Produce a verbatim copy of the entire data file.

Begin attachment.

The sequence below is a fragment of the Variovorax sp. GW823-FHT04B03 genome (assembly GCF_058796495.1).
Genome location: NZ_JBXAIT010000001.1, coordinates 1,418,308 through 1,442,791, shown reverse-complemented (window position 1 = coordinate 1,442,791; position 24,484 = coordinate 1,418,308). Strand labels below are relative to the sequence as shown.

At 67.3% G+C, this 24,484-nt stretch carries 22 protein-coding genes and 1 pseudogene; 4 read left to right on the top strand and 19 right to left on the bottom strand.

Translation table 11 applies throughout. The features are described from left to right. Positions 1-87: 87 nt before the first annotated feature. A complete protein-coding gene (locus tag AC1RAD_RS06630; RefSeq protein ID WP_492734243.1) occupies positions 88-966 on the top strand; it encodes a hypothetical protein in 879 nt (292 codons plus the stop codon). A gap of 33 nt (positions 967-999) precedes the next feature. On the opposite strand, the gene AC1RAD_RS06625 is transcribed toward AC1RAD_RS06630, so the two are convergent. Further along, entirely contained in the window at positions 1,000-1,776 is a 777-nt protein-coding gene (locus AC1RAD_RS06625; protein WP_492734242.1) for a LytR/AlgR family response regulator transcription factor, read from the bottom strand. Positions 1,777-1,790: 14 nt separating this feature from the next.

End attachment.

The sequence below is a fragment of the Variovorax sp. GW823-FHT04B03 genome (assembly GCF_058796495.1).
Genome location: NZ_JBXAIT010000001.1, coordinates 1,418,308 through 1,442,791, shown reverse-complemented (window position 1 = coordinate 1,442,791; position 24,484 = coordinate 1,418,308). Strand labels below are relative to the sequence as shown.

At 67.3% G+C, this 24,484-nt stretch carries 22 protein-coding genes and 1 pseudogene; 4 read left to right on the top strand and 19 right to left on the bottom strand.

Translation table 11 applies throughout. The features are described from left to right. Positions 1-87: 87 nt before the first annotated feature. A complete protein-coding gene (locus tag AC1RAD_RS06630; RefSeq protein ID WP_492734243.1) occupies positions 88-966 on the top strand; it encodes a hypothetical protein in 879 nt (292 codons plus the stop codon). A gap of 33 nt (positions 967-999) precedes the next feature. On the opposite strand, the gene AC1RAD_RS06625 is transcribed toward AC1RAD_RS06630, so the two are convergent. Further along, entirely contained in the window at positions 1,000-1,776 is a 777-nt protein-coding gene (locus AC1RAD_RS06625; protein WP_492734242.1) for a LytR/AlgR family response regulator transcription factor, read from the bottom strand. Positions 1,777-1,790: 14 nt separating this feature from the next.